Step 2: For positions classified as exempt under the current regulations, make sure the job descriptions accurately reflect the exempt nature of the position.
Employers could face lawsuits or DOL audits at any time. In the event of a lawsuit or DOL audit, it is important that job descriptions for exempt positions accurately state the job duties and don’t give the misimpression that the position is non-exempt. Now is a very good time to review and update job descriptions for exempt positions.
Step 3: Identify currently exempt positions that will no longer satisfy the minimum salary test under the new rule and decide what to do about those positions.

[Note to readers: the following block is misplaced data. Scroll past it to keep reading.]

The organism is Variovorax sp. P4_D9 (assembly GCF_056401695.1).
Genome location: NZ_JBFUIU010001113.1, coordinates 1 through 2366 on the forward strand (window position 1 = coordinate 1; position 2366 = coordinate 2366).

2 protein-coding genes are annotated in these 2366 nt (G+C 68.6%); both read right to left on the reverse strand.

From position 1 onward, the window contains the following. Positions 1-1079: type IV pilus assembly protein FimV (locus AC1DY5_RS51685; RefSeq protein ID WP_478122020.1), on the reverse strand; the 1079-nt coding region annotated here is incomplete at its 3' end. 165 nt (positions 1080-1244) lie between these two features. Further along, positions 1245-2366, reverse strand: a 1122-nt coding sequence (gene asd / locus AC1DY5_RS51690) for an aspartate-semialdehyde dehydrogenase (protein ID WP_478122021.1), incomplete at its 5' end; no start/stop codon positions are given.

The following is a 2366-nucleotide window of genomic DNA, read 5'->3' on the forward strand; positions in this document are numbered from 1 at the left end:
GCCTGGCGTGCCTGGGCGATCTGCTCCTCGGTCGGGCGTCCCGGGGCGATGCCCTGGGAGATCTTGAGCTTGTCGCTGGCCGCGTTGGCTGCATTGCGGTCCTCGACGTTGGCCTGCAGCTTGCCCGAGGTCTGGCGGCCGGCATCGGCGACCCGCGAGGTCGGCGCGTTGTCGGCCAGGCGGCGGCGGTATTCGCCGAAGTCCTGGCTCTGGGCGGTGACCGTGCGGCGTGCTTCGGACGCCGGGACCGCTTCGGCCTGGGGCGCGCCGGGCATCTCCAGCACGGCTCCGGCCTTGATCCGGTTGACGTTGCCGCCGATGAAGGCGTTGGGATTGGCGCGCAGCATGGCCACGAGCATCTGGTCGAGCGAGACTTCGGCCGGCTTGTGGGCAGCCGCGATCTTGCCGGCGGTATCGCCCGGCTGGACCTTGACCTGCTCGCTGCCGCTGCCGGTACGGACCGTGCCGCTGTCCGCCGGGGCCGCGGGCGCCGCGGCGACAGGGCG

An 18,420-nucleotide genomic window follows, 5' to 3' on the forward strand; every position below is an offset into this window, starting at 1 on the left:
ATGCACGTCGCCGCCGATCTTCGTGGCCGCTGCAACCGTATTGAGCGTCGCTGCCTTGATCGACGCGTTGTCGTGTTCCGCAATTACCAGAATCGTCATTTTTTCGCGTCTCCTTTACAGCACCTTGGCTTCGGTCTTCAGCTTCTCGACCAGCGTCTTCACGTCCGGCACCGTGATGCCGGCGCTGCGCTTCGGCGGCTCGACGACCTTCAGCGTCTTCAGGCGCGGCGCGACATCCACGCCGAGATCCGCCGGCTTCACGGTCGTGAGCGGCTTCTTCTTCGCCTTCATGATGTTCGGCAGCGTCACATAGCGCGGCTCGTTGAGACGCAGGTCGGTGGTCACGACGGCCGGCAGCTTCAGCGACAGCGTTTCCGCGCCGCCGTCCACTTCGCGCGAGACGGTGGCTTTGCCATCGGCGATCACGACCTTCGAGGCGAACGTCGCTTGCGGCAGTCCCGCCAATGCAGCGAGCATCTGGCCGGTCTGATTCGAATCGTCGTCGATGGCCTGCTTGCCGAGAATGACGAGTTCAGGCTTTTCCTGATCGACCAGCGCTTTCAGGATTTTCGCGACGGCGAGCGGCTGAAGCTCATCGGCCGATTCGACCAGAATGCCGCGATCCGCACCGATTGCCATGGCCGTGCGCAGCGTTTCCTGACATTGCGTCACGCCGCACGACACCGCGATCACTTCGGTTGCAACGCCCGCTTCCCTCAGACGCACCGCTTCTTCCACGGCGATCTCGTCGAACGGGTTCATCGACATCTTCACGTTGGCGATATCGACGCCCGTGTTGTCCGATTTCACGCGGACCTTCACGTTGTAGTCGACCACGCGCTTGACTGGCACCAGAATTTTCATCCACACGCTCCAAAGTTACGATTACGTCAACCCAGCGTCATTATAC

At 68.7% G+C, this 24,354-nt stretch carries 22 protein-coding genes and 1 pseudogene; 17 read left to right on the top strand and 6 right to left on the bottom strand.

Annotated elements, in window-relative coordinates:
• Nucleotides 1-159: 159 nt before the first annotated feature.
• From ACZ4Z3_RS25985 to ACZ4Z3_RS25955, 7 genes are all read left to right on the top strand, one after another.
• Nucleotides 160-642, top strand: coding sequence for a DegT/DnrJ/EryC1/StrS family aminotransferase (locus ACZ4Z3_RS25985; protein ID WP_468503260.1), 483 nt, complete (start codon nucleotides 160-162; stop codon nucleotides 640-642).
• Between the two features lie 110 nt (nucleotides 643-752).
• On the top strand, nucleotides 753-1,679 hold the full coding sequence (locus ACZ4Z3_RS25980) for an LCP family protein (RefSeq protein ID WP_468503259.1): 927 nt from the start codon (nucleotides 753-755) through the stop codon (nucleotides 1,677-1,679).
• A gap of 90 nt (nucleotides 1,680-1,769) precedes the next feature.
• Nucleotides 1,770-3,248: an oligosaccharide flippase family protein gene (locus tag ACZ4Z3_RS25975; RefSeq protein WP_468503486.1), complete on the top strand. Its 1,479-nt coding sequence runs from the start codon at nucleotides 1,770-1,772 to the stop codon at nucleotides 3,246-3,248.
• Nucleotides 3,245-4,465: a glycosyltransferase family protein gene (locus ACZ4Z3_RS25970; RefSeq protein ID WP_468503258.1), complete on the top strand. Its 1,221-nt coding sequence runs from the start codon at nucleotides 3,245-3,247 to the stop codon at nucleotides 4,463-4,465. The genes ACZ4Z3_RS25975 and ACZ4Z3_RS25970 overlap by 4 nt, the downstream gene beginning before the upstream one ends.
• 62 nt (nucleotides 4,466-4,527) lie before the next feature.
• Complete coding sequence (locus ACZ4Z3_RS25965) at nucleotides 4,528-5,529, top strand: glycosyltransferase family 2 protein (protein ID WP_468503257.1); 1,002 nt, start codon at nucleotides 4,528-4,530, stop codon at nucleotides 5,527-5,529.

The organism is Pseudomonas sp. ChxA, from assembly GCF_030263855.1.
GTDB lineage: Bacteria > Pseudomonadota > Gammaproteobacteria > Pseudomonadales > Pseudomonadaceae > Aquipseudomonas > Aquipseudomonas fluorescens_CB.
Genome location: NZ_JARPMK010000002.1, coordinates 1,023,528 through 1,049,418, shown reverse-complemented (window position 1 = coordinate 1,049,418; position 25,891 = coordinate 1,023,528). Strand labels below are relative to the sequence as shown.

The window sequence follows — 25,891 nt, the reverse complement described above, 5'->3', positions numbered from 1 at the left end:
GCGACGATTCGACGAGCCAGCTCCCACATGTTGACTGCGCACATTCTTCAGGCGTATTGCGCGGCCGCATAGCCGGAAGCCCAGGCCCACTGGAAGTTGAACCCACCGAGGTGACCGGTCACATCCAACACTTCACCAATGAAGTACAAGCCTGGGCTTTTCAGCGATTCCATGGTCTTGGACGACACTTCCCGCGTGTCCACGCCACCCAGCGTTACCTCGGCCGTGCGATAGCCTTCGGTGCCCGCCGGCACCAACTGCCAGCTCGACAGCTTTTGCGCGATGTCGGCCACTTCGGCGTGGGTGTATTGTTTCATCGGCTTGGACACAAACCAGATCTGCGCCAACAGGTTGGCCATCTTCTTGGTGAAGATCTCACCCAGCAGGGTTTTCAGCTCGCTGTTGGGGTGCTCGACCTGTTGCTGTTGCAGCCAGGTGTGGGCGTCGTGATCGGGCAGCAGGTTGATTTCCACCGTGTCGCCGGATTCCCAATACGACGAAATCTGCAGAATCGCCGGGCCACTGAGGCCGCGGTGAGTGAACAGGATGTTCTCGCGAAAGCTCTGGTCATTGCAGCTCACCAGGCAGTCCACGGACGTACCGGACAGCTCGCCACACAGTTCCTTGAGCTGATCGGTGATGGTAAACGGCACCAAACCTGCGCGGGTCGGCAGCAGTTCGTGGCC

Of the positions correctly classified as exempt under one or more of the FLSA's duties tests, identify those that presently receive a salary of less than $913 per week. These are the positions that will no longer be exempt as of December 1, 2016, if the employer does not increase the salary. For these positions, employers should develop a plan to either (1) continue to treat the position as exempt by increasing the salary to at least $913 per week or (2) reclassify the position as non-exempt. Both options have advantages and disadvantages. Under option (1), the employee would not need to record and report all hours worked and the employer would not need to pay overtime compensation (just as is the case today with respect to exempt employees), but the employer would need to increase the salary to at least the new minimum salary. Conversely, under option (2), the employer would not need to increase the salary to at least the new minimum salary, but the employee would need to record and report all hours worked and the employer would need to pay overtime compensation, and the employee’s benefits (such as paid time off or paid holidays) could be adversely impacted by the reclassification unless the employer also changes its benefits practices. Because each position is different, employers may want to make this decision on a position-by-position basis. For example, if a position does not work more than 40 hours per week or it is feasible to restructure a position to work no more than 40 hours per week, it may be better (depending on the facts) to reclassify the position as non-exempt instead of increasing the salary to $913 per week. In any event, a thoughtful communication plan should be developed to accompany any reclassification of positions, changes in compensation, or other changes implemented as a result of the new rule.For assistance in addressing this significant change, contact a member of the Faegre Baker Daniels employment law group.